While these legal regimes govern all domains of war, can it be extended to include cyberspace? According to Robin Gei, a legal advisor to the International Committee of the Red Cross, because LOAC is “flexible enough to accommodate new technological developments” it applies equally to cyberspace.[vi] Further, Gei offers parallel historical evidence of this reading by noting that the International Court of Justice considered the same issue when evaluating the legality of nuclear weapons.[vii] Thus, while cyberspace is an artificial space that lacks traditional physical borders, the principles of LOAC still apply to this medium.[viii] The central challenge remains, however, measuring how far the outer limits of the doctrine can be tested in cyberspace, and yet still maintain its operative core.

In restricting a state’s use of force, Article 2(4) of the Charter states:

“All Members shall refrain in their international relations from the threat or use of force against the territorial integrity or political independence of any state, or in any other manner inconsistent with the Purposes of the United Nations.”[ix]

Although there is no precise set of indicators for measuring a “use of force” in cyberspace, Koh identified three examples of aggressive cyber activity that would constitute a use of force: “(1) operations that trigger a nuclear plant meltdown, (2) operations that open a dam above a populated area causing destruction, or (3) operations that disable air traffic control resulting in plane crashes.”[x]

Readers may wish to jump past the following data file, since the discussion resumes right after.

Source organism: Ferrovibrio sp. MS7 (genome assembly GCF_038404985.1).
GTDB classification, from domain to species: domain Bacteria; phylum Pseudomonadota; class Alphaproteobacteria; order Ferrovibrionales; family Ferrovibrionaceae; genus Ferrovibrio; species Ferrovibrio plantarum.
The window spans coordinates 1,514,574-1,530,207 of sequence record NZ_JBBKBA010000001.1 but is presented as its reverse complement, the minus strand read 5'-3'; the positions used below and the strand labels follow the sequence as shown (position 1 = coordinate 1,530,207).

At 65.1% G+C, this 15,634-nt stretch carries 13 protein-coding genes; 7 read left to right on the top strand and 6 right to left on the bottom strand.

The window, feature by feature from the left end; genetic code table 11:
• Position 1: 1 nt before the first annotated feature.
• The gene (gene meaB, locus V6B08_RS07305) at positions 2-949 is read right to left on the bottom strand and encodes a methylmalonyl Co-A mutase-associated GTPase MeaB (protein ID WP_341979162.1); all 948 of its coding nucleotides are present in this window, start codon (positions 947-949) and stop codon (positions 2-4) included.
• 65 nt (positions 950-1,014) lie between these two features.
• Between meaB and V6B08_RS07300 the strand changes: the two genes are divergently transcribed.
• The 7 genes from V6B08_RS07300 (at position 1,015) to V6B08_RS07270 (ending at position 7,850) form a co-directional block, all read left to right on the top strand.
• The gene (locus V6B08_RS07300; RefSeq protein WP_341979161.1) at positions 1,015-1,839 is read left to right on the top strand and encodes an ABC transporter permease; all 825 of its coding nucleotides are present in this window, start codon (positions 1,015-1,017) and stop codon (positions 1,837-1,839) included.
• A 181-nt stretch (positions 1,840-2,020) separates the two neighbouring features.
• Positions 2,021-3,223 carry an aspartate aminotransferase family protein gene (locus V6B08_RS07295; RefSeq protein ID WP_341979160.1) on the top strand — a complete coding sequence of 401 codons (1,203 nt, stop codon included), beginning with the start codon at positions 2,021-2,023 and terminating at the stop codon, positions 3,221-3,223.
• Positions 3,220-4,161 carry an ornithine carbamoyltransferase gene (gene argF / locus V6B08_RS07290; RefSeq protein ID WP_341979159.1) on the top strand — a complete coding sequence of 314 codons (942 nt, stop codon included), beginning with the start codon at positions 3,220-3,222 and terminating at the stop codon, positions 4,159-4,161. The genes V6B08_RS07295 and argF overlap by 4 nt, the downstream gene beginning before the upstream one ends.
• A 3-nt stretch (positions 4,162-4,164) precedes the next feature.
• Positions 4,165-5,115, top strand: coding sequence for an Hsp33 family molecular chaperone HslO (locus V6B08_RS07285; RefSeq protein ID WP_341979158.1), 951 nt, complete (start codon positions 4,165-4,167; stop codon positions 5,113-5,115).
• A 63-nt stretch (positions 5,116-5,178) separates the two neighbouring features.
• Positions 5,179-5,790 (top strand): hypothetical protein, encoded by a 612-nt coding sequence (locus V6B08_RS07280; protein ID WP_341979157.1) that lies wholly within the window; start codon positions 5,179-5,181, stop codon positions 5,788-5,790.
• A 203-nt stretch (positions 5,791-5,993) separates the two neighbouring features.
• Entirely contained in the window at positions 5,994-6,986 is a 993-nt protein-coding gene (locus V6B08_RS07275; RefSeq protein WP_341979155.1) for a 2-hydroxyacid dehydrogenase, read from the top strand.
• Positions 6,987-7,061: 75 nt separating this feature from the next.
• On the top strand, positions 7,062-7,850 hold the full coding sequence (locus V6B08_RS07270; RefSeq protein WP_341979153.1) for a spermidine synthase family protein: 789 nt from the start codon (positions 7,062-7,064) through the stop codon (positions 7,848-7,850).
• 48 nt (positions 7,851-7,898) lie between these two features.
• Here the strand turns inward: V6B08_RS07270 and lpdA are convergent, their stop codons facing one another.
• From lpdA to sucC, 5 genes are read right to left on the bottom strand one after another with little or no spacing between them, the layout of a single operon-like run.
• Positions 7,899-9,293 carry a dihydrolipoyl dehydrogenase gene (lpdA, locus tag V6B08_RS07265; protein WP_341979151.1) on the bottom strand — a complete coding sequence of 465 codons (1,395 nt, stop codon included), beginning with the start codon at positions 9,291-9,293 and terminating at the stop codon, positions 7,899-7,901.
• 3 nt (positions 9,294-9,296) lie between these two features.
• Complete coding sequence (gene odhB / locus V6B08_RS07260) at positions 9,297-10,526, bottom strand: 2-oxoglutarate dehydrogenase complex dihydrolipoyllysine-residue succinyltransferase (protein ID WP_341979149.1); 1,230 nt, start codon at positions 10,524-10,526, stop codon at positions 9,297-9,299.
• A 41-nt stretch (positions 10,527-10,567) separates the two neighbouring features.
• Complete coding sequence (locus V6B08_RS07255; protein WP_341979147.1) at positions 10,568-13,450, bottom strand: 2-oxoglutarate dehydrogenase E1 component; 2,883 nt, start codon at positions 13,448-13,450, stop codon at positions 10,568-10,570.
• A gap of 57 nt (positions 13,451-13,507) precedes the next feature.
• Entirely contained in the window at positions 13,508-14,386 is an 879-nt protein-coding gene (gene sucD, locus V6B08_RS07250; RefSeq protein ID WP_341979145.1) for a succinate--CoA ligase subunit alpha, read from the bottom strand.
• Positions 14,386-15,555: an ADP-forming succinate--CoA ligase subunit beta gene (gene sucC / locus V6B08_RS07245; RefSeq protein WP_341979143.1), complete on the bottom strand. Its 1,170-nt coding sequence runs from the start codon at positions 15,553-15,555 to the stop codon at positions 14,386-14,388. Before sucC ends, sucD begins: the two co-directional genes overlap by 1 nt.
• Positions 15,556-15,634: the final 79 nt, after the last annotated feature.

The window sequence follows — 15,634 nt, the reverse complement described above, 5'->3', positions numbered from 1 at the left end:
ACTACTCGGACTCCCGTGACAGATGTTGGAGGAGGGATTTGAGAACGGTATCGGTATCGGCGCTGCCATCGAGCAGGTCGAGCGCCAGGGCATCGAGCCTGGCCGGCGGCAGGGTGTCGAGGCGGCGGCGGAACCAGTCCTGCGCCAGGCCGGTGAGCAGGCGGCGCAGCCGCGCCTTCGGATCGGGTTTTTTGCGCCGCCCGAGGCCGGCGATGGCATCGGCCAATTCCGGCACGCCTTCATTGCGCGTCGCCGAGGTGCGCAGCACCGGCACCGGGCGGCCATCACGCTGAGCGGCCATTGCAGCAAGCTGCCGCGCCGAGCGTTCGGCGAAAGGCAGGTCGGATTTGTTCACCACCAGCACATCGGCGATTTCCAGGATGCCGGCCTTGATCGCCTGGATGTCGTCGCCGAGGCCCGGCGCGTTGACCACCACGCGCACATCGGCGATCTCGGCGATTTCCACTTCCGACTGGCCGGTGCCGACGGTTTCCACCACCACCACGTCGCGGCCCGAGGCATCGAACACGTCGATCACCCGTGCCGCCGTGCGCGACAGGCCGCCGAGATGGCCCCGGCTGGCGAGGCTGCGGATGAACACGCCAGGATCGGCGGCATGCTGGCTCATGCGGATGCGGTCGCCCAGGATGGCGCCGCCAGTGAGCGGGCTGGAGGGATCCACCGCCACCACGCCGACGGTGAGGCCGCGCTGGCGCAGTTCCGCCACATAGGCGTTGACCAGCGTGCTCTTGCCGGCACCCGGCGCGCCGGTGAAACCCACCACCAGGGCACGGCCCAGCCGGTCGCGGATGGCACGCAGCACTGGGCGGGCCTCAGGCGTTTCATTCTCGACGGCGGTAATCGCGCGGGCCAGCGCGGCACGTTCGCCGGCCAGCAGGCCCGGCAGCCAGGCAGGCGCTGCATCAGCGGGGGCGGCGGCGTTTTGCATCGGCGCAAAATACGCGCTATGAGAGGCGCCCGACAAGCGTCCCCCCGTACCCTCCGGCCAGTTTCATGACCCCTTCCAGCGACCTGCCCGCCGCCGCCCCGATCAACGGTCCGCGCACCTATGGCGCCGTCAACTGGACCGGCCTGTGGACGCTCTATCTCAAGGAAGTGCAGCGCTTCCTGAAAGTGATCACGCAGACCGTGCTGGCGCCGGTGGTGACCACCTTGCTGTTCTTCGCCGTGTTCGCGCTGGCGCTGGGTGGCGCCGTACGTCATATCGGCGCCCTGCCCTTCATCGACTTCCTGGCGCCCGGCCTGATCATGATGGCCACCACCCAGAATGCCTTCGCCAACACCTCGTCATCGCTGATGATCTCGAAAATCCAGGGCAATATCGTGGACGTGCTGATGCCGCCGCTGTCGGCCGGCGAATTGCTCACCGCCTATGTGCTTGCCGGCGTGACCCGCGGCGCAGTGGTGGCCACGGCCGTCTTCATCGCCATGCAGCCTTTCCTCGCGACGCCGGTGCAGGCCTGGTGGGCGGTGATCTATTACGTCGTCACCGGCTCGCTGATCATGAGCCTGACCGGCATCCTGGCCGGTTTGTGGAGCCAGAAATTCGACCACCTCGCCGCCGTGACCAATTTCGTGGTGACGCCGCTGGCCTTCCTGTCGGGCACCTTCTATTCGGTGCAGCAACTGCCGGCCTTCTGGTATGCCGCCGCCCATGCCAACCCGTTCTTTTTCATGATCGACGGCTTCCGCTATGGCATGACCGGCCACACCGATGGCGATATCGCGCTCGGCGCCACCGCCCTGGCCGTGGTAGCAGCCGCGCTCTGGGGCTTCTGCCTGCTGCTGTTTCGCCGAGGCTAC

Article 39 of the Charter also delineates the Security Council’s role in both determining “any threat to the peace, breach of the peace, or act of aggression” and offering recommendations on a proper course of action.[xi] Walter Gary Sharp notes that this nexus demonstrates that “[e]very threat or use of force proscribed by Article 2(4) is a threat to international peace and security within the meaning of Article 39.”[xii] While no international consensus exists on defining a “cyber attack,”[xiii] the Tallinn Manual defines it as “a cyber operation, whether offensive or defensive, that is reasonably expected to cause injury or death to persons or damage or destruction to objects.”[xiv]

A significant limitation to a state’s resort to force, however, is the right to self-defense from an “armed attack” under Article 51. It reads in relevant part: